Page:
The Florence Crittenton Home
Florence Crittenton was the daughter of prominent New York businessman John Crittenton. Florence died of scarlet fever in 1882 when she was only four years old. Her father was heartbroken. Looking for meaning in life, he began attending prayer meetings. At one such gathering he met evangelist Smith Allen, who invited Crittenton to tour the red-light district of New York City. Crittenton was appalled at the condition of young girls living on the streets. He was dismayed when he realized the women had no alternatives in life. Even if they had wanted to leave the streets, there was nowhere for them to go. Crittenton immediately felt that something had to be done.
The wealthy businessman founded the Florence Crittenton Mission in memory of his beloved daughter. He devoted himself to helping homeless young women and unwed mothers. The first home was in New York City. The organization expanded to include homes in 76 American cities and in five foreign countries. There are still 27 Crittenton agencies in the U.S. Today, the Mission focuses on providing the tools that young women need to be successful. By improving parenting skills, the organization hopes to improve the lives of children.
On this date in 1918, the Weekly Times Record of Valley City reported on the visit of Miss E.C. Briggs. Miss Briggs was a national organizer for the Florence Crittenton Mission. She had come to raise money for the home in Fargo. It was her eleventh trip to North Dakota. She said city residents had always been generous, but it was difficult to reach those living in the countryside. In two days of canvassing she spent $20 to rent a car and only received $5 in donations. She expected the trip to be her last, as it did not pay. Instead, she would contact farmers by mail and encourage them to send in donations. Miss Briggs said the Fargo home was doing wonderful work, but it was very expensive and needed the support of the entire state.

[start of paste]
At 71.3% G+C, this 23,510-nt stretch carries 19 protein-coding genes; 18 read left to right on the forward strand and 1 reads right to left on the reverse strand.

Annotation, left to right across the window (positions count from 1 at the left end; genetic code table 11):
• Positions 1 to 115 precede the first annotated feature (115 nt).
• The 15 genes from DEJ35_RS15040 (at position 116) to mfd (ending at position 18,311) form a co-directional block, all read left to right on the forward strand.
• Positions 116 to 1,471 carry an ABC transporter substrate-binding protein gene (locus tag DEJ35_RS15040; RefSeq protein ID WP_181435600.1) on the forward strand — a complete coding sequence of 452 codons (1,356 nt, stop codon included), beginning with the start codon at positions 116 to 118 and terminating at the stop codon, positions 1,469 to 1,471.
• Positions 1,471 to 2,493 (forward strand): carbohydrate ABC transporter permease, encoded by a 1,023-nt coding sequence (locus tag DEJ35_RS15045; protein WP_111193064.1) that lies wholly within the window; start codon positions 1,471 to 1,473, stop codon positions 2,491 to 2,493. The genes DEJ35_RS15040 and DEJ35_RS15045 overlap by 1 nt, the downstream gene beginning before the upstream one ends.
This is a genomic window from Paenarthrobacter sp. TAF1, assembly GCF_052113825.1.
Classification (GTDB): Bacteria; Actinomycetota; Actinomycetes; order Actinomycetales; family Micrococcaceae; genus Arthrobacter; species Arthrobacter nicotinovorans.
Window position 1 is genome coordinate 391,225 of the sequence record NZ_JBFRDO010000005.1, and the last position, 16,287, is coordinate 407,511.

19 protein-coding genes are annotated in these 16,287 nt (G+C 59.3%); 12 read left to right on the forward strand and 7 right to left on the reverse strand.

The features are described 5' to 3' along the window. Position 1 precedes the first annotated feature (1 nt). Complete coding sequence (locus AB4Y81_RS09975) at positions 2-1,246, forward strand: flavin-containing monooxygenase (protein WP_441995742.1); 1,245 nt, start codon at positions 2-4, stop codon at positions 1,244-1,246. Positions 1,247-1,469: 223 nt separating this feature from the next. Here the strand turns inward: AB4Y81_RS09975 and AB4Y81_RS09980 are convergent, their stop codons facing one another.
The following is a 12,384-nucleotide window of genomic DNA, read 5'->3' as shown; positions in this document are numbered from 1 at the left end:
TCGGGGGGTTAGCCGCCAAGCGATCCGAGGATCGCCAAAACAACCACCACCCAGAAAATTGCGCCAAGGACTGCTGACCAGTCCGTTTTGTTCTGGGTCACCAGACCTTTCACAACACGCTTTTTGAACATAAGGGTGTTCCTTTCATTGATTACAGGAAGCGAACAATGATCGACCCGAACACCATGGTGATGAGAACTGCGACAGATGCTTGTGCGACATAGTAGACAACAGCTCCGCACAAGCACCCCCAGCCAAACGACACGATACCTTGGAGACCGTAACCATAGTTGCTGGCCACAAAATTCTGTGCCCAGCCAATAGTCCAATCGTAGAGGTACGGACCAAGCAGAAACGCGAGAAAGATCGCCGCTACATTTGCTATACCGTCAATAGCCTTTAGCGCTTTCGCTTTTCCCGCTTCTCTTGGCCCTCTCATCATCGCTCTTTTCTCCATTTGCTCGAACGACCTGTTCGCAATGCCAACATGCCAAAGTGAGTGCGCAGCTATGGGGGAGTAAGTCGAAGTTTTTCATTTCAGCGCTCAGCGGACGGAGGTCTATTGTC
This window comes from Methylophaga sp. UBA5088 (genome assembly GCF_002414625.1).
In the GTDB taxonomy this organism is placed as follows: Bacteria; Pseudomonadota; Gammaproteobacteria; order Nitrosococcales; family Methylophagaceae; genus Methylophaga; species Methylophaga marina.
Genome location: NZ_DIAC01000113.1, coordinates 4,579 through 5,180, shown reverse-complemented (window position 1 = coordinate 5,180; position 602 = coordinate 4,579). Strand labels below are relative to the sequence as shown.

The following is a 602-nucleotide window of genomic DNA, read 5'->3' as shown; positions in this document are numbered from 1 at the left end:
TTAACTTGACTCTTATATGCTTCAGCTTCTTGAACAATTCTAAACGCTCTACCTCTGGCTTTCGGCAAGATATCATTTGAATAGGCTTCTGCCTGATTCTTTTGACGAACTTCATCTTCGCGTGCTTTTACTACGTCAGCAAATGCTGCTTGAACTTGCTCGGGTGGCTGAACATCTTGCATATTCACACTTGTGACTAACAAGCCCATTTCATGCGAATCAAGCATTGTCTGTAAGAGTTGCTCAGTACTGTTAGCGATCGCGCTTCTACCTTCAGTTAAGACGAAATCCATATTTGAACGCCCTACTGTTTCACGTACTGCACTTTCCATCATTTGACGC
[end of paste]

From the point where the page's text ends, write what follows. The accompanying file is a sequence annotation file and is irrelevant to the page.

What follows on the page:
From 1893 until the early the 1970s, the Florence Crittenton Home in Fargo provided shelter for unwed mothers. Today the building is the Butler House, providing permanent supportive housing for homeless young people ages 18 to 26.
Dakota Datebook written by Carole Butcher
The Weekly Times Record. Valley City, North Dakota. “Wants Farmers to Help Out.” 26 September, 1918.
Inforum. “Helping the invisible population.” "http://www.inforum.com/news/4119538-helping-invisible-population-fargos-butler-house-offers-stability-homeless-young-adults" http://www.inforum.com/news/4119538-helping-invisible-population-fargos-butler-house-offers-stability-homeless-young-adults Accessed 15 August, 2017.
NDSU Archives. “Fargo, North Dakota: Its History and Images.” "https://library.ndsu.edu/fargo-history/?q=content/florence-crittenton-home" https://library.ndsu.edu/fargo-history/?q=content/florence-crittenton-home Accessed 15 August, 2017.
Florence Crittenton. “History.” "http://www.florencecrittenton.org/content/about-us/history/" http://www.florencecrittenton.org/content/about-us/history/ Accessed 15 August, 2017.